• Shock, a life-threatening condition where the body has a sudden drop in proper blood flow
  • A stroke, which occurs when a blood clot blocks blood flow and oxygen to the brain

Histiotoxic hypoxia can be caused by cyanide and other poisons.

Cytopathic hypoxia may be caused by:

  • Sepsis, a life-threatening condition where an infection moves into the bloodstream
  • Systemic inflammatory response syndrome (SIRS), which describes inflammation throughout the entire body


There are different tests your healthcare provider may order to confirm hypoxia and better understand why its occurring.

Some tests may include:

  • Oximetry, a test that uses a sensor placed on your body to check the oxygen level in your blood to help diagnose hypoxia
  • Arterial blood gases, a blood test that helps diagnose hypoxia and checks the amount of oxygen and carbon dioxide in your blood, as well as your breathing and kidney functioning
  • A complete blood count (CBC), a blood test that helps diagnose causes of hypoxia such as anemia and signs of infection
  • Imaging tests, like an X-ray or a computed tomography (CT), of your chest that help diagnose causes of hypoxia such as lung conditions or infection
  • Magnetic resonance imaging (MRI) of your head that help diagnose brain related causes of hypoxia such as tumors, bleeds, or strokes
  • An electrocardiogram (EKG), a non-invasive test that helps diagnose causes of hypoxia and looks for signs of heart damage or an irregular heartbeat
  • Echocardiogram, an ultrasound imaging test that helps diagnose causes of hypoxia by checking how well the heart is functioning

Hypoxia Treatment

The treatment of hypoxia depends on the specific underlying cause.

Treatment may include oxygen therapy, which delivers oxygen to you through a mask or tubes in your nose.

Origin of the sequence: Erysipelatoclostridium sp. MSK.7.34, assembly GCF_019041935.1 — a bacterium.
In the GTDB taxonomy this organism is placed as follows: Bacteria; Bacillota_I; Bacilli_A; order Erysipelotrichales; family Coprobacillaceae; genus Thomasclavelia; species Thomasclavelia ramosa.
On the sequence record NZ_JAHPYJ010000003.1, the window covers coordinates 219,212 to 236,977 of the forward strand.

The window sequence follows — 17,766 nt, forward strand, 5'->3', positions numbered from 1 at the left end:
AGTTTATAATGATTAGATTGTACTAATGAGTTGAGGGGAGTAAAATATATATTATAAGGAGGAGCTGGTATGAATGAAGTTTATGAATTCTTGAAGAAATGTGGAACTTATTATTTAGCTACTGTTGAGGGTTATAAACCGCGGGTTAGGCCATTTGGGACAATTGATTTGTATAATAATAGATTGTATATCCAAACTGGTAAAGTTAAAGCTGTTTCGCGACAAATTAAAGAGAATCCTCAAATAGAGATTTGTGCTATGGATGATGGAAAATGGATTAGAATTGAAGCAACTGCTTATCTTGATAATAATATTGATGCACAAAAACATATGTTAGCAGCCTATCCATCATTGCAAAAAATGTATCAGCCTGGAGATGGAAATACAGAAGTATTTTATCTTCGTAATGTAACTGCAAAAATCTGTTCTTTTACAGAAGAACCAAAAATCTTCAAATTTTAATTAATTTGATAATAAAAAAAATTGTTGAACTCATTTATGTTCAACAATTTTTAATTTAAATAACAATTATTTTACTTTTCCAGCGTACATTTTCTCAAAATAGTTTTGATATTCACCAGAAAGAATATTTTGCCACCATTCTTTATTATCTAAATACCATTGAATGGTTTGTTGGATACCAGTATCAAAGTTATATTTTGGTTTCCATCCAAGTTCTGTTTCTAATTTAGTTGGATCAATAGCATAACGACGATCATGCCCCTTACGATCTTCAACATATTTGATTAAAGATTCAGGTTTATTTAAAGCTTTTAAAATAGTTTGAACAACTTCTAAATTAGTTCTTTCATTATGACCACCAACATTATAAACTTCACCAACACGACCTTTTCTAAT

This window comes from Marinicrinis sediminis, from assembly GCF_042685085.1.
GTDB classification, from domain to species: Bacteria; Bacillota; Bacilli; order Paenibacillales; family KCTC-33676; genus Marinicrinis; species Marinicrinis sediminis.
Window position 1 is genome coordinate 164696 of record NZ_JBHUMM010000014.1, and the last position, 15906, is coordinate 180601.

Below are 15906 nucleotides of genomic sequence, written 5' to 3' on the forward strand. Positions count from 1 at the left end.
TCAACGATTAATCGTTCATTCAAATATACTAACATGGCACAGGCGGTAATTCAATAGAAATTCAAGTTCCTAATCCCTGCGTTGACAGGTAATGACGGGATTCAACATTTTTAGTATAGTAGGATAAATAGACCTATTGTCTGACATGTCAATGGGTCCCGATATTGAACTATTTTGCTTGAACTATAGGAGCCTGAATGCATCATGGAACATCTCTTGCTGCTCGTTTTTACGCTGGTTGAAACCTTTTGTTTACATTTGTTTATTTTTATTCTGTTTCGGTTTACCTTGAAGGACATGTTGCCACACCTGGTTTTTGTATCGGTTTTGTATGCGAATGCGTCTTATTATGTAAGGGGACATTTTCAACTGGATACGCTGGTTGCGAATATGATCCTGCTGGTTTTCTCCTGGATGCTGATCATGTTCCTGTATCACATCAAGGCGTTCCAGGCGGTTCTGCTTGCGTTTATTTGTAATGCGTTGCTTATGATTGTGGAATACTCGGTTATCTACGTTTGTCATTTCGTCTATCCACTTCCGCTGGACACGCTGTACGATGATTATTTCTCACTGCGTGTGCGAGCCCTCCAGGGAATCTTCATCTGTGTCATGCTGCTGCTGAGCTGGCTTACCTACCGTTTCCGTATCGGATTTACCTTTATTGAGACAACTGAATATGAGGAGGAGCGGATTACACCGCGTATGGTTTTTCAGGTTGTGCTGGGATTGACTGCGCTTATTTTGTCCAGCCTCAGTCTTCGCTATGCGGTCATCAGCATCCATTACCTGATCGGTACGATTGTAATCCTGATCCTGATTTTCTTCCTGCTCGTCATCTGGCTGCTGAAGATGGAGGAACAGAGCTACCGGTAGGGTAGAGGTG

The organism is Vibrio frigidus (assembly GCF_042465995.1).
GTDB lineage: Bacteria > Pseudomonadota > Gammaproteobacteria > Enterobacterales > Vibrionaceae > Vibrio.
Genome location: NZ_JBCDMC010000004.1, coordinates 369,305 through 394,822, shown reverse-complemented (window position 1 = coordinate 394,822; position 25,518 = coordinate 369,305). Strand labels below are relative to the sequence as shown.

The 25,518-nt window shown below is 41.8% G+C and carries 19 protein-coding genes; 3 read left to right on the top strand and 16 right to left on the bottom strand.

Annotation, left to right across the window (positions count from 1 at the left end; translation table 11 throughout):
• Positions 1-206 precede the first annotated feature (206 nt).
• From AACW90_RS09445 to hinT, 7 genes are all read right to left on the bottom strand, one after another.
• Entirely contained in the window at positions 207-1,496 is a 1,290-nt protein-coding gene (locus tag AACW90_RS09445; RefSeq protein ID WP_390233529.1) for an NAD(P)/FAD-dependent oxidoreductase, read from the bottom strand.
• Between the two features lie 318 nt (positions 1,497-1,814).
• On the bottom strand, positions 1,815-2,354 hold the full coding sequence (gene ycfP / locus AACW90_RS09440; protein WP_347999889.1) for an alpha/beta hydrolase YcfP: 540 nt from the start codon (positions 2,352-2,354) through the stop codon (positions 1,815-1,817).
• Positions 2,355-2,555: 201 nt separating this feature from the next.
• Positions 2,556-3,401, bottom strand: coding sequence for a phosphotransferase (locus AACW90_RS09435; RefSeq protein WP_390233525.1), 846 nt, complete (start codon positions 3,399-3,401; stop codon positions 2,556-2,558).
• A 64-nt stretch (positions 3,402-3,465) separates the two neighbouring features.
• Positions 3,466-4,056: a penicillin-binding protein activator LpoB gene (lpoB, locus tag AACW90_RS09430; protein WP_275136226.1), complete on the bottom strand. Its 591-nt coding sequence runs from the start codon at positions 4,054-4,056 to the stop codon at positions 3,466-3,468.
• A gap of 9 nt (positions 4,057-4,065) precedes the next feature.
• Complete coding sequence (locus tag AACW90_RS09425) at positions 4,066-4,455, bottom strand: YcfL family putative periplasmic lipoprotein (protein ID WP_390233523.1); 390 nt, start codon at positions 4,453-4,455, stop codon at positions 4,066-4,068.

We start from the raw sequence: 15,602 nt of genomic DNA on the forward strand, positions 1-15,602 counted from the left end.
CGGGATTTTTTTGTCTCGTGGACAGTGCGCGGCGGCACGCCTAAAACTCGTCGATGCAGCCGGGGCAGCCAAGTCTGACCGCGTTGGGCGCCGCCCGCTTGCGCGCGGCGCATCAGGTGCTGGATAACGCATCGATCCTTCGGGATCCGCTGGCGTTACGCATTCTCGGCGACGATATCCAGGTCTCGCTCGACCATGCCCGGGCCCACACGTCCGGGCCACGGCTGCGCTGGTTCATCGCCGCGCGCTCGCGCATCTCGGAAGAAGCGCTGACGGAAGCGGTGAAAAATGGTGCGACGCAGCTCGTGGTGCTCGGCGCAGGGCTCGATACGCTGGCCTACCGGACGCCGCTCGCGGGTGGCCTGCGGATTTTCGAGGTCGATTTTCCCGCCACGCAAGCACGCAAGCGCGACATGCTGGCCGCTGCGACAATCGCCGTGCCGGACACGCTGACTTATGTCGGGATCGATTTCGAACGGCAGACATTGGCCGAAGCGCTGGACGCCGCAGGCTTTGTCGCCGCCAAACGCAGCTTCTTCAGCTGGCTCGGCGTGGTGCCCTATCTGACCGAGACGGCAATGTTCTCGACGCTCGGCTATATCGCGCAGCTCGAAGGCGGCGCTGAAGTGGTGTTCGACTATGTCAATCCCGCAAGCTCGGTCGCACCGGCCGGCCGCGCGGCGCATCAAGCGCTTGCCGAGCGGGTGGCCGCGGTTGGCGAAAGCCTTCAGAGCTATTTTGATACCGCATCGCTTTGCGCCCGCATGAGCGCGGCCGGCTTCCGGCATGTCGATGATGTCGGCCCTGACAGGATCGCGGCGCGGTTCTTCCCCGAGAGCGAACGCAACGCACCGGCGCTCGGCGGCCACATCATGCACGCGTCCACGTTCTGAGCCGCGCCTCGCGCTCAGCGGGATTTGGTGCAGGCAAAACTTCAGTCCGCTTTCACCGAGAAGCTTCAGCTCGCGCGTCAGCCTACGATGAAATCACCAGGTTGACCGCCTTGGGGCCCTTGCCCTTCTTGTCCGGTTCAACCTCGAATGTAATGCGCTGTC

In some cases, mechanical ventilation may be needed to do the work of breathing for a person who isn't taking in enough oxygen.

When necessary, medications may be used to treat with the underlying condition.

Other treatments may be given depending on the underlying cause.


Hypoxia describes having low oxygen in the tissues of your body. There are four main types of hypoxia that can be triggered by various medical conditions or circumstances.

Symptoms of hypoxia will vary from person to person. Both severe hypoxia and mild, long-term hypoxia can lead to serious damage. Treatment depends on your specific needs and if there is an underlying condition.

Frequently Asked Questions

  • What oxygen level is considered hypoxia?

    A pulse oximeter reading below 92% could indicate hypoxia.

  • Can you live with hypoxia?

    Even mild forms of hypoxia can lead to serious issues and require medical treatment.

  • What is silent or happy hypoxia?

    This describes when an individual has low oxygen levels, but is able to breathe normally and doesn't have any other symptoms. For instance, Covid-19 is especially likely to cause silent hypoxia.

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By Lynne Eldridge, MD
 Lynne Eldrige, MD, is a lung cancer physician, patient advocate, and award-winning author of "Avoiding Cancer One Day at a Time."